The showdown underscores just how important — and lucrative — Medicare Advantage has become to insurers and doctors’ groups that are paid by the federal government to care for older Americans. Roughly $400 billion in taxpayer money went to these private plans last year. Profits on Medicare Advantage plans are at least double what insurers earn from other kinds of policies, according to a recent analysis by the Kaiser Family Foundation.

Without reforms, taxpayers will spend about $25 billion next year in “excess” payments to the private plans, according to the Medicare Payment Advisory Commission, a nonpartisan research group that advises Congress.... NYT

Friday, March 25, 2023

First let's post the link Marianne's appearance on Brian Lehrer show Thursday morning - she took everything thrown at her and educated Brian and the listeners. A transcript may be available. Must listen -

One thing has become increasingly care - switching us out of traditional medicare to MedAdv will raise healthcare costs by billions. Thursday's NYT has an explosive article in the print section which I am reproducing below, with the charts that show how they make money by upcoding. Like my blood tests show some sugar escalation - they will take that and get more money from medicare by classifying me as pre-diabetic.

Some hints on enormous profits for MedAdv plans -- fraud, upcoding ----- How our union's move to MedAadv will raise not cut costs while reducing service for the sick.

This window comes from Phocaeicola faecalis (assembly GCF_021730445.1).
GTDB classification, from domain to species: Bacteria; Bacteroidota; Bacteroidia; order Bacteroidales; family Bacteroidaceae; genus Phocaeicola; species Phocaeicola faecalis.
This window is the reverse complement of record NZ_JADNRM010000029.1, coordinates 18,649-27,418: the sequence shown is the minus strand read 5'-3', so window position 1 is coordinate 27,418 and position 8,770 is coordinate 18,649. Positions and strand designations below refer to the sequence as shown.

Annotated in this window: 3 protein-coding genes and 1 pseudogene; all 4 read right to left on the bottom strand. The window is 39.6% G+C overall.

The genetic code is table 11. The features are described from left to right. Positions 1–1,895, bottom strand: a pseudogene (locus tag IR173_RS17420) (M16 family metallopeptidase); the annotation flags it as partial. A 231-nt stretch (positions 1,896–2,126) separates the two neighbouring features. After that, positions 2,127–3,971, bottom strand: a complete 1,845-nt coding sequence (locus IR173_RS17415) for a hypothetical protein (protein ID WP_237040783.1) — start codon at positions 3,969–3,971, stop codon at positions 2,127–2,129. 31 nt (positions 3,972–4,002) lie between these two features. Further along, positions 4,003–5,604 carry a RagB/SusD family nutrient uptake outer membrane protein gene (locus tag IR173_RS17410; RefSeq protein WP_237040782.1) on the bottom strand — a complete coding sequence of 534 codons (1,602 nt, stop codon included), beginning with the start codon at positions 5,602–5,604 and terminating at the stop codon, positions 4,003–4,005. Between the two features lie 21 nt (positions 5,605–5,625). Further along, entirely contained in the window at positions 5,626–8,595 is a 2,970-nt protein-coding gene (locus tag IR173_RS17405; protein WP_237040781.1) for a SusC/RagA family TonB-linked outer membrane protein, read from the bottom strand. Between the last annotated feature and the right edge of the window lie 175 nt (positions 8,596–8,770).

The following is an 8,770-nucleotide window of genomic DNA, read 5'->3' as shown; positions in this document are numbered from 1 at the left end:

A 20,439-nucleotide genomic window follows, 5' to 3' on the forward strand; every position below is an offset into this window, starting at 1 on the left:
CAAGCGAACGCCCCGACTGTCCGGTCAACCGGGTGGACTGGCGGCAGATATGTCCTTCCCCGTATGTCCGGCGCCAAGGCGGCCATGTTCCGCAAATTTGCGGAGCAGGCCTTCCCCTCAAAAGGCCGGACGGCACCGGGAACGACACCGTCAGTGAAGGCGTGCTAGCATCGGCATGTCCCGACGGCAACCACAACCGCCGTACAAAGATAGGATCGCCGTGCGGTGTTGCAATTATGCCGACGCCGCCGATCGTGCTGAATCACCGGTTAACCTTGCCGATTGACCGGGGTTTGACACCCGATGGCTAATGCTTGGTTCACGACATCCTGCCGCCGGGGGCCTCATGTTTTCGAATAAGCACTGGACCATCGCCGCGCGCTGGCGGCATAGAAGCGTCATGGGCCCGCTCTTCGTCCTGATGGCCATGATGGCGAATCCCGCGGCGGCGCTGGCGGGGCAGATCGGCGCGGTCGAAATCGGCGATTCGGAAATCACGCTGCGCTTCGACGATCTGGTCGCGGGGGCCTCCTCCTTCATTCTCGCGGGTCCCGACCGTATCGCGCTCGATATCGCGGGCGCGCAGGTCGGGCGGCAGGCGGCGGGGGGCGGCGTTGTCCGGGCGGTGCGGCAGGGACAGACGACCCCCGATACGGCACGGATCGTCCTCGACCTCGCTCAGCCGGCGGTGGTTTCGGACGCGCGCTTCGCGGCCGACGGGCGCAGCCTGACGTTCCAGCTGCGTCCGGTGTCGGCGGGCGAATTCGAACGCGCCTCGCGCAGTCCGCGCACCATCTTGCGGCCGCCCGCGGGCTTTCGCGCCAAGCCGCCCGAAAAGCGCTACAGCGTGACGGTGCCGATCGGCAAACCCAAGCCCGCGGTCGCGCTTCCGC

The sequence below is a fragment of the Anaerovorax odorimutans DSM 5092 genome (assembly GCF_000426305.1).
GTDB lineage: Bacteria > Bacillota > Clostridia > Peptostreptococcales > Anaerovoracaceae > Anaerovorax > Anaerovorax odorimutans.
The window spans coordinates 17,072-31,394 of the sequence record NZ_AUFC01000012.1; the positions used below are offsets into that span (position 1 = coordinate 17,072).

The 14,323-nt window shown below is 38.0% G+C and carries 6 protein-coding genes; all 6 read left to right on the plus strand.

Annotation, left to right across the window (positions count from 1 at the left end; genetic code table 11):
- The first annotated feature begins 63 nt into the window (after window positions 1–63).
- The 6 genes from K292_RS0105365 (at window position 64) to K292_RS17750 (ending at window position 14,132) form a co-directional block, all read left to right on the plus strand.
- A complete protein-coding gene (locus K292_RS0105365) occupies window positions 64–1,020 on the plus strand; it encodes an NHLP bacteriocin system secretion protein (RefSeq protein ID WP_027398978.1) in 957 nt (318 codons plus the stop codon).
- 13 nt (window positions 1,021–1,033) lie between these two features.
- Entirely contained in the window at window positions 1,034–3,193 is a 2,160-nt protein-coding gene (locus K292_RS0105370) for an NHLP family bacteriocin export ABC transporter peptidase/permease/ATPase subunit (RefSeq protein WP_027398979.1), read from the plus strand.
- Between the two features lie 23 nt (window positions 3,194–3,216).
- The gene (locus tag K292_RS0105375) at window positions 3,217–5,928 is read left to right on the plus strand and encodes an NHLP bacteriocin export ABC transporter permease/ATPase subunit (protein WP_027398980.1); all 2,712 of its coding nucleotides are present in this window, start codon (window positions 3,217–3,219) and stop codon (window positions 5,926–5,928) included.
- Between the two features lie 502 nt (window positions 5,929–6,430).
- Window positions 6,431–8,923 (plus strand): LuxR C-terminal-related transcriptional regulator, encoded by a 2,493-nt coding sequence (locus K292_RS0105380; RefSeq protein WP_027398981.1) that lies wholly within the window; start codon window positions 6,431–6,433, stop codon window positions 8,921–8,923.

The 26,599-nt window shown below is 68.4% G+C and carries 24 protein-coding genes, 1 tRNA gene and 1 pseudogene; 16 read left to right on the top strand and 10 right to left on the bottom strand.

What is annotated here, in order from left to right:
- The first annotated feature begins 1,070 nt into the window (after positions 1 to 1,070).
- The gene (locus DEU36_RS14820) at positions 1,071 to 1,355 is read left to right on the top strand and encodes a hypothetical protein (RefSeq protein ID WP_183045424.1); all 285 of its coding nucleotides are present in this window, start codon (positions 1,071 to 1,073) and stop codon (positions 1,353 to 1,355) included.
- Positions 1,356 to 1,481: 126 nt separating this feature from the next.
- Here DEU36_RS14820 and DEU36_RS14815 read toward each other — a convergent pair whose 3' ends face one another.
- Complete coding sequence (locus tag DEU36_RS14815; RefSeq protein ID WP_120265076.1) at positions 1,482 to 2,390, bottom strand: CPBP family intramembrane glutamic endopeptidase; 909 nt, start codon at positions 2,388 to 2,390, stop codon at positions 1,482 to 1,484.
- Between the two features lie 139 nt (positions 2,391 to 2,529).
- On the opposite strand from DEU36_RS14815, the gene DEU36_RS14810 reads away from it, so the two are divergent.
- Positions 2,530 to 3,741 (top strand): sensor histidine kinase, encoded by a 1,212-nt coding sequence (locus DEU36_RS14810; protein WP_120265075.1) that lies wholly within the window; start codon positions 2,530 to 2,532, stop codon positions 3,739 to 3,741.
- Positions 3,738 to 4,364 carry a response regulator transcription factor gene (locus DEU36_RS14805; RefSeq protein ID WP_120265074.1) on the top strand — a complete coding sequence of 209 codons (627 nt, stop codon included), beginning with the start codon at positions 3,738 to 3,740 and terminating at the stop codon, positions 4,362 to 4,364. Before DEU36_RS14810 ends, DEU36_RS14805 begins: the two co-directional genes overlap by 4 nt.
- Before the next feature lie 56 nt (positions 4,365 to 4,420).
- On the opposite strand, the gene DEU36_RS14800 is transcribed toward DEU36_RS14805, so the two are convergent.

It would significantly lower payments — by billions of dollars a year — to Medicare Advantage, the private plans that now cover about half of the government’s health program for older Americans. The change in payment formulas is an effort, Biden administration officials say, to tackle widespread abuses and fraud in the increasingly popular private program. In the last decade, reams of evidence uncovered in lawsuits and audits revealed systematic overbilling of the government. A final decision on the payments is expected shortly, and is one of a series of tough new rules aimed at reining in the industry. The changes fit into a broader effort by the White House to shore up the Medicare trust fund..  NYT March 23, 2023
Mulgrewcare does the opposite - weakens the Medicare trust fund. This was my theme when I spoke at the UFT Ex Bd on Monday, to mostly deaf Unity Caucus ears. I think we need to make it clear - this is a Unity Caucus, not a Mulgrew operation. Do we think if Mulgrew left Unity would not support this move?